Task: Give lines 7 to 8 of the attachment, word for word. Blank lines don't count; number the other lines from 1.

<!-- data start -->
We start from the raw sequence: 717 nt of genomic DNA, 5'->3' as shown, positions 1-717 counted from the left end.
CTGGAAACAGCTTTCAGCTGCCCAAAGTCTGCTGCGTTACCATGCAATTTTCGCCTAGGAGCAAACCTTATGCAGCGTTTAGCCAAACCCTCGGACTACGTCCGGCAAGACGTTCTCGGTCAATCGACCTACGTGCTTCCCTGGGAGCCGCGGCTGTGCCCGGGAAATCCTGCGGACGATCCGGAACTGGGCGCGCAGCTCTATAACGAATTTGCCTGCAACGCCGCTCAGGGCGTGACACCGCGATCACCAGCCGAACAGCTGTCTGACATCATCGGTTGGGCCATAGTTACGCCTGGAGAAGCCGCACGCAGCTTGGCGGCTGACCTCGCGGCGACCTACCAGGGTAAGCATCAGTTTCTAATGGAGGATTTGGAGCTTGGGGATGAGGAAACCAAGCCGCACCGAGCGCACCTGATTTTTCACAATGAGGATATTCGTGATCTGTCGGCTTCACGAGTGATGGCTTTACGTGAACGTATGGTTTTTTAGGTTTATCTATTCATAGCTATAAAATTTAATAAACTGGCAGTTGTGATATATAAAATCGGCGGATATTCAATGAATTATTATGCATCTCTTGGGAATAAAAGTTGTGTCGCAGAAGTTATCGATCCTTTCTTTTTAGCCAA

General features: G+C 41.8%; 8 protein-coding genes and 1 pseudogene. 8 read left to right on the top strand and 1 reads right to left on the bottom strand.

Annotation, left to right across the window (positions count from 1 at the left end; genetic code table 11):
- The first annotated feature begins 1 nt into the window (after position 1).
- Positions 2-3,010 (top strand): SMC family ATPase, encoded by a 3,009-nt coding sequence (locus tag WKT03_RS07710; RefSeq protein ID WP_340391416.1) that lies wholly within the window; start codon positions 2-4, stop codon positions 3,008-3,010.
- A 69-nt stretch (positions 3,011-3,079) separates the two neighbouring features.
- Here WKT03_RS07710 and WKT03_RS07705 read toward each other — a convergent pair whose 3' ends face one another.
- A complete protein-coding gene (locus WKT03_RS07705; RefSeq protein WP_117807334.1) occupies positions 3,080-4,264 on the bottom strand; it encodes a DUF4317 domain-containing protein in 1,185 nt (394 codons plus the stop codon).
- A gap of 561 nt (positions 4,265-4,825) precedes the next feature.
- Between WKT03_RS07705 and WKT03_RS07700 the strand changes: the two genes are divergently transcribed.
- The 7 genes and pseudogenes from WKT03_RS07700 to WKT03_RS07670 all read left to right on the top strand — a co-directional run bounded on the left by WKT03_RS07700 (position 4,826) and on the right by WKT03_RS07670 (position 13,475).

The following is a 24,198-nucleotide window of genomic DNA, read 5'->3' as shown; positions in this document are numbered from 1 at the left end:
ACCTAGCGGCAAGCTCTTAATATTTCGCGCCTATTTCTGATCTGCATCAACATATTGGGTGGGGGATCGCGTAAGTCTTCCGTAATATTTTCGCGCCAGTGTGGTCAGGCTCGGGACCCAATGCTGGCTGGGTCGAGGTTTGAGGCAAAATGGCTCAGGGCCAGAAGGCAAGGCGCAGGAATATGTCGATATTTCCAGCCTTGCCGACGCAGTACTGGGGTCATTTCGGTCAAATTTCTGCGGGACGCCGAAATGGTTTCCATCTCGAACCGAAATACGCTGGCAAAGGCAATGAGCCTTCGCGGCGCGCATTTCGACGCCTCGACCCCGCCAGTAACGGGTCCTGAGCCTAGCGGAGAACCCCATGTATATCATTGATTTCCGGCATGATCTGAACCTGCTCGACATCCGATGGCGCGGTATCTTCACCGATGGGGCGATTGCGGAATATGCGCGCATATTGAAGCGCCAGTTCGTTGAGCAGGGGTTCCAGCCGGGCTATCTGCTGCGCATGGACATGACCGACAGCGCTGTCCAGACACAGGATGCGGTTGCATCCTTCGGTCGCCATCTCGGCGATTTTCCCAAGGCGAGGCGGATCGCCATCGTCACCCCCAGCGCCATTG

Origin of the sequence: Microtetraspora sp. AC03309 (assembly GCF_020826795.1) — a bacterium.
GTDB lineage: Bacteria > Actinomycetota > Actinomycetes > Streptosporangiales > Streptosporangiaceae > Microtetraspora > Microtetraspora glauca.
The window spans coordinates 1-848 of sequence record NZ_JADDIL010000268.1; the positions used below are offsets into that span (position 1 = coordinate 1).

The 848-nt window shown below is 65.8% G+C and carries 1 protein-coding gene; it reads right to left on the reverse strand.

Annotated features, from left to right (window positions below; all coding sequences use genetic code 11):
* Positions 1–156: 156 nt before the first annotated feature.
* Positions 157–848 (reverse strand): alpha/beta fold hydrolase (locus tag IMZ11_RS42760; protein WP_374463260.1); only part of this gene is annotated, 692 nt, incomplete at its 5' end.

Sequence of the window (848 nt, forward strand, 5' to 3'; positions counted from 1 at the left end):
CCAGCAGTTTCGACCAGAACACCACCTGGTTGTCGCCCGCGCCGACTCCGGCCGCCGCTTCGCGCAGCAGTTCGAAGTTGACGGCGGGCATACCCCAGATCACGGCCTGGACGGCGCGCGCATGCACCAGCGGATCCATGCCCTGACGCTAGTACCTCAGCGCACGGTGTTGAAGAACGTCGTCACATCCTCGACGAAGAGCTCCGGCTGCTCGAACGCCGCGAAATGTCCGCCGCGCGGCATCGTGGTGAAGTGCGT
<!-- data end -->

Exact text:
- A 69-nt stretch (positions 3,011-3,079) separates the two neighbouring features.
- Here WKT03_RS07710 and WKT03_RS07705 read toward each other — a convergent pair whose 3' ends face one another.